Creating Effective Agendas
|Publication Date:||May 2005|
|Last Reviewed:||July 2005|
|Written by:||Denise Edwards - Agriculture Organization Specialist/OMAFRA|
Table of Contents
- Gather Items For Agendas
- Consider The Needs Of Members
- Agenda Items and Responsibility
- Time Allocation
- Approaches For Agendas
- Distribution Of Agendas
- At The Meeting
- Annual Planning Calendar
- Action Sheet
- Strategies To Ensure Meetings End On Time
- Be Prepared For Topic Drift
- Creating Agendas At The Meeting
An agenda is the framework that helps meetings run effectively and efficiently. It is a step-by-step outline of the topics to be covered at the meeting.
Effective agendas enhance group accomplishments.
- The agenda informs members of accomplishments and priorities.
- It ensures adequate consideration of all issues, events and projects
- It keeps the discussion focused and on track.
- It makes effective use of participants' time.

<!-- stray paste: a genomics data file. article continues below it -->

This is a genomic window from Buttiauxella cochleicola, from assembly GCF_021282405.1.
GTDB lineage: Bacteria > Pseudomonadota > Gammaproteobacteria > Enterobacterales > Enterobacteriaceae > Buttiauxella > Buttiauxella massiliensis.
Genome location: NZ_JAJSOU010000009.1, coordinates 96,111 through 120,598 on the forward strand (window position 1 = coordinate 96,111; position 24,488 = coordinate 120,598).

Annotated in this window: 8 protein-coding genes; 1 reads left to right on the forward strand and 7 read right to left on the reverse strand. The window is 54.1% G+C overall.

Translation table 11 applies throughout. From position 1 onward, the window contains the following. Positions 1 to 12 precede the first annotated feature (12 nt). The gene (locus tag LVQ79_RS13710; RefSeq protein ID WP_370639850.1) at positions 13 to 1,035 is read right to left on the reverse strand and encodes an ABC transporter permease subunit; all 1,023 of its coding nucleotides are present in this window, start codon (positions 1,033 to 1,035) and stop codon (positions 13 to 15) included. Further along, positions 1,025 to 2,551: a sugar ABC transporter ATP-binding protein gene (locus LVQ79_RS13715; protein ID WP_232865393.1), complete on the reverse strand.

To be most effective, the chair and key participants should create the agenda prior to the meeting.
The chair plays the lead role in planning the agenda and is responsible for arranging the facilities and chairing the meeting.
- The chair and the secretary communicate the information to those who should attend the meeting.
- Committee chairs research and organize their reports and ensure someone is at the meeting to discuss the subject.
- Members should contact the chair with topics they would like discussed.
Gather Items For Agendas
- Items for the agenda will come from a variety of sources: a review of the minutes from the last meeting, new correspondence, the organization's calendar and input gathered from committee chairs and staff.
- By involving the members in this planning, you will gain more
commitment for the activities of the
- An "agenda planning committee" could be set up to involve more people and distribute the workload while providing training for future leaders.
- Keep in mind that the agenda items should relate to the mandate of the organization.
Consider The Needs Of Members
The social interaction and networking that take place at meetings can make for a more effective and harmonious organization. This is often overlooked when there are many tasks to accomplish.
- Identify why members are involved and consider this when creating the agenda. Some members are involved because they want to make a contribution and be involved in the planning of activities. Some members are there for the companionship or social interaction. Others may be looking for mental stimulation that could be fulfilled by speakers and educational programs or they may want to develop their skills by taking on leadership roles.